Ontario has been, overall, seeing new daily infection numbers on the decline over the past several weeks.
The death toll in the province has risen to 2,737, as five new deaths were reported.
Meanwhile, 33,061 Ontarians have recovered from COVID-19, the disease caused by the virus, which is 88 per cent of cases.
Ontario has completed 1,779,320 tests so far for the virus. This is up 26,492 tests from the previous day. There are 25,297 people currently under investigation awaiting test results.
Thursday’s report indicates the majority of new cases came from the Greater Toronto Area, with Toronto seeing 30 new cases, Peel Region with 25 and York Region with 10 more cases.
The report also highlights that Windsor-Essex, which has been at the centre of farm outbreaks among migrant workers, reported an additional 14 cases.
Ottawa reported 15 more cases.
All other public health units across Ontario reported either zero or five or fewer new cases.
Here is a breakdown of the total cases in Ontario by gender and age:
- 17,178 people are male.
- 19,705 people are female.
- 1,919 people are 19 and under.
- 11,082 people are 20 to 39.
- 11,244 people are 40 to 59.
- 6,921 people are 60 to 79.
- 5,988 people are 80 and over.
The province notes that not all cases have a reported age or gender.
The majority of Thursday’s new cases came from people aged 20 to 29, followed by aged 40 to 59, then 19 and under, then the 60 to 79 age group and in the 80 and over category there were zero cases recorded.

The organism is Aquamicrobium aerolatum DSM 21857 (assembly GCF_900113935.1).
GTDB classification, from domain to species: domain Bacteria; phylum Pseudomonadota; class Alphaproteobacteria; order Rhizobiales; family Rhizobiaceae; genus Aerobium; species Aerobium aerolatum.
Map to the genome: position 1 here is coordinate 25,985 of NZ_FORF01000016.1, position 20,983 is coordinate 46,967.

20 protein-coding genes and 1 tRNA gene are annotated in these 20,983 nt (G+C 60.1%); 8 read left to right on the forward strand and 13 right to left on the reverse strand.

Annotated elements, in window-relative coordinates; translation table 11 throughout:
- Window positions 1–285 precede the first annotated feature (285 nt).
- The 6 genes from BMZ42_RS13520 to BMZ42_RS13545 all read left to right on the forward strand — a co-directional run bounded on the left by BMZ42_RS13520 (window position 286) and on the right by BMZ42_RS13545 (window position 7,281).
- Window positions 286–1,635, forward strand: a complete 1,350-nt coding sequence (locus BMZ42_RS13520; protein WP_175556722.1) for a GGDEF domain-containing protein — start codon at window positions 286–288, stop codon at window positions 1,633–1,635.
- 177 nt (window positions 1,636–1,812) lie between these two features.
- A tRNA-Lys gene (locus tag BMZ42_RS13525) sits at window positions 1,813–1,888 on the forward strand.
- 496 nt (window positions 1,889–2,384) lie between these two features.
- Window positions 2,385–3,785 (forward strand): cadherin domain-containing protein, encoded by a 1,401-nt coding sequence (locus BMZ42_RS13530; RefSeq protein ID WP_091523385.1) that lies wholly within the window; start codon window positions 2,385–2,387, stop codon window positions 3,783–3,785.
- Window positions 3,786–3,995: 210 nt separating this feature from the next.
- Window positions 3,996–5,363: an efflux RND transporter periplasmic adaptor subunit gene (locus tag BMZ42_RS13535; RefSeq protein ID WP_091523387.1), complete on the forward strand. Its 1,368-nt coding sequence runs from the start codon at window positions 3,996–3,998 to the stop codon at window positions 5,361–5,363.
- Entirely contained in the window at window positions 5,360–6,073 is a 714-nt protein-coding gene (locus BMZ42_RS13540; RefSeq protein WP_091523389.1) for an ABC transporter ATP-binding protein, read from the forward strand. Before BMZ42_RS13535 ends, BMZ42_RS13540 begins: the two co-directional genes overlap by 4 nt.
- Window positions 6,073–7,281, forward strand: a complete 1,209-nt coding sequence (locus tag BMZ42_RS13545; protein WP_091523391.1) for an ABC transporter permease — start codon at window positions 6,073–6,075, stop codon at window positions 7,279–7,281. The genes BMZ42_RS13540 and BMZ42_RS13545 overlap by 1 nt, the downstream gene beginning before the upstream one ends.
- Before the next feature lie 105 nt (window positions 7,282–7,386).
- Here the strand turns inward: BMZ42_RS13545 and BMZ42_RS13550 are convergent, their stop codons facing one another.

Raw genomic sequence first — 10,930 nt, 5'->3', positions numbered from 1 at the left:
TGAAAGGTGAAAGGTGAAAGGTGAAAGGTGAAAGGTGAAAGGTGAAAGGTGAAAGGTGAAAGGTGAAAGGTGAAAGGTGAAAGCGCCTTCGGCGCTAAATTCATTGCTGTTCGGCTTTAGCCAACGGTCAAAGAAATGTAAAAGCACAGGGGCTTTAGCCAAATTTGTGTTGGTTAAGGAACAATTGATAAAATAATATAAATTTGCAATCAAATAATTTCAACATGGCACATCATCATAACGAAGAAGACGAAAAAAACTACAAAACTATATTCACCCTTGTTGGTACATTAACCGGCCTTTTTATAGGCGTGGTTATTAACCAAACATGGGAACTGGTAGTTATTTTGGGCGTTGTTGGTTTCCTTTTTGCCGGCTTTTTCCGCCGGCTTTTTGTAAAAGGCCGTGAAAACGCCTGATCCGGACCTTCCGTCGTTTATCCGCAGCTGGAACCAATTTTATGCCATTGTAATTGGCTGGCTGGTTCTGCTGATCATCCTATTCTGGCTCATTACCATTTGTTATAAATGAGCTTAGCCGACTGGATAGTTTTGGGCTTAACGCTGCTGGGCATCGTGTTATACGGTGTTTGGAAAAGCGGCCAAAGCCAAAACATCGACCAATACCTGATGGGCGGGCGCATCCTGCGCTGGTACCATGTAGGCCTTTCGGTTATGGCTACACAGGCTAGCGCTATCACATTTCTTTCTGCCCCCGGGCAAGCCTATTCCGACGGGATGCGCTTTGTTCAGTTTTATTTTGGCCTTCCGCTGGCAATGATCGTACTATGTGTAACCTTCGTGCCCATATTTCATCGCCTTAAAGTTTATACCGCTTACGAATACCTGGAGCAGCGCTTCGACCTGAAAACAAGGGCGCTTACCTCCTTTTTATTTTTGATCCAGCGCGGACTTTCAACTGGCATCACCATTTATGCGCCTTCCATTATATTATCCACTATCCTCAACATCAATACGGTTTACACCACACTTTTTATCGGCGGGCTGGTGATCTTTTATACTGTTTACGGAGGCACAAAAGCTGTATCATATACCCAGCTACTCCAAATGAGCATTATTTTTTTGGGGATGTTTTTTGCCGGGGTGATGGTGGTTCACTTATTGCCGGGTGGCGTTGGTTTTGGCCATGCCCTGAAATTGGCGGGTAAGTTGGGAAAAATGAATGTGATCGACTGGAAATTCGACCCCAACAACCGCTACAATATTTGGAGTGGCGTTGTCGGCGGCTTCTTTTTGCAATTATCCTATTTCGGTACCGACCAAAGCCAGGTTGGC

Ontario has 107 people hospitalized due to COVID-19 (down by eight from the previous day), with 26 patients in an intensive care unit (down by five) and 20 patients in ICUs on a ventilator (down by two).
“With 141 more resolved, there are 30 fewer active cases in Ontario. The number of hospitalizations, ICU admissions and vented patients have all declined,” Health Minister Christine Elliott said in a tweet Thursday morning.
The newly reported numbers are valid as of 2 p.m. Wednesday for the Toronto, Ottawa and Middlesex-London public health units and 4 p.m. Wednesday for the rest of the province.
According to the Ministry of Long-Term Care, there have been 1,840 deaths reported among residents and patients in long-term care homes across Ontario, which is an increase of two deaths from the previous day, and there are 19 current outbreaks. Seven health-care workers in long-term care homes have died.
The ministry also indicated there are currently 45 active cases among long-term care residents and 62 active cases among staff.View link »